Close-up of a rotor blade

Versatile full-scope solutions

Fully capitalizing on offshore wind’s potential is made possible with Siemens’ proven geared and direct drive offshore wind turbines. These versatile products are suited for the harshest sites at sea and are widely acknowledged as setting the benchmark for reliability across the industry. With extensive financial services, smart approaches toward grid access, and a flexible, comprehensive service portfolio, we offer smart offshore wind power solutions along the whole value chain.

 

To make those proven products even more appropriate in variable conditions, several technical features can be applied to enhance the turbine’s performance. Offshore challenges such as high wind speeds are overcome with features such as the high wind ride through, which, instead of shutting down the offshore turbine down completely, gradually reduces the power output when wind speeds become too high. The power curve upgrade maximizes the energy output by adding aerodynamic accessories to the rotor blades, boosting their performance.

 

The latest generation of these turbines are part of the new OptimaFlex product offering. Turbines can be precisely configured to turn deep insights about your business and site conditions into lower LCoE which results in wind power solutions that are right for you on day one and every single day thereafter. These and various other features ensure that offshore wind power plants’ maximum potential is always being realized.

The youngest Siemens offshore wind turbine platform generated 2.5 TWh of clean energy until today. How does that benefit society and environment?
Download the infographic

Profiles

Committed to continuous improvement

Unprecedented challenges call for unprecedented solutions – nowhere is this truer than in offshore wind power. Which is why Siemens experts have innovated bold new ways to confront the ocean’s rigorous demands, to ensure efficient and reliable wind turbine service and keep lowering costs. Discover how great ideas turn into great benefits.

Andres Chacon

Fathoming new depths

Exploring offshore service solutions

It was Andres Chacon who decided that when it came to working on increasingly distant and challenging offshore sites, the right ships simply didn’t exist – so he had the service operation vessels (SOV) built. The SOVs keep the technicians safer in an inherently challenging environment and allow them to spend more of their time where it counts – on the turbines.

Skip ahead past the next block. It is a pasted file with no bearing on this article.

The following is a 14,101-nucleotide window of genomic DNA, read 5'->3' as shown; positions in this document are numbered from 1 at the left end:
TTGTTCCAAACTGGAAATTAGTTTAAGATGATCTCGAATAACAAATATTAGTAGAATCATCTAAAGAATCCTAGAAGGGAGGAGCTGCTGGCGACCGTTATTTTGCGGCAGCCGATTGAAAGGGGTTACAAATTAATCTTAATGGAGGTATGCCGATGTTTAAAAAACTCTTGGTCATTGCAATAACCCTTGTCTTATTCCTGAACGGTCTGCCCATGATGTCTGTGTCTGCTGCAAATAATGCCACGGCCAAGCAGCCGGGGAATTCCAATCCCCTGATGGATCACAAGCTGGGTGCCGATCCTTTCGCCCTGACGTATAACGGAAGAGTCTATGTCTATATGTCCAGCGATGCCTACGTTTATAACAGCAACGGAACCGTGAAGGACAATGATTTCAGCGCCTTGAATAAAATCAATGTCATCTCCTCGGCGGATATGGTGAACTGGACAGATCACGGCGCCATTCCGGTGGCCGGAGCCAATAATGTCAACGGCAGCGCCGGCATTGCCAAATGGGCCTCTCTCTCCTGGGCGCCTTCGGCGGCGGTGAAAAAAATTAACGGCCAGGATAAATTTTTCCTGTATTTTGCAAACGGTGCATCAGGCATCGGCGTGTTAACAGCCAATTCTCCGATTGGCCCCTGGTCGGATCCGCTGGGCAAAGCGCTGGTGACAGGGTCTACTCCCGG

Siemens expert looks at wind turbine tower segments

Seeing the turbines through stormy water

Finding a way to keep up with nature

When installing first-ever offshore wind power plant, Vindeby, in 1991, it was crucial to develop a protective system that could last as long as the turbines themselves. Jens Thomsen and his team made use of metallization together with heavy-duty paint and de-humidifiers to keep the corrosion level down and shield turbines against even the roughest weather conditions.

 
Transporting large offshore wind turbine components presents a number of challenges. Thomas Mortensen and Morten Johansen’s teams responded with a tailor-made logistics solution.
Meet the team that moves beyond limitations

Transporting large offshore wind turbine components presents a number of challenges. Thomas Mortensen and Morten Johansen’s teams responded with a tailor-made logistics solution.

Together with 150 colleagues, Henrik Pedersen and his team monitor almost 10,000 turbines around the clock at the remote diagnostic center to prevent potential breakdowns.
Servicing wind turbines without site visits

Together with 150 colleagues, Henrik Pedersen and his team monitor almost 10,000 turbines around the clock at the remote diagnostic center to prevent potential breakdowns.

References

Three examples of successful offshore projects

Offshore wind park London Array from the distance
Offshore wind park DanTysk
Nacelle and rotor of a Siemens wind power turbine
Offshore wind power plant London Array

Our offshore portfolio

  • Offshore direct drive turbines
  • Offshore geared turbines
  • Nominal power between 3.6 MW and 8.0 MW
  • For IEC wind classes IA and IB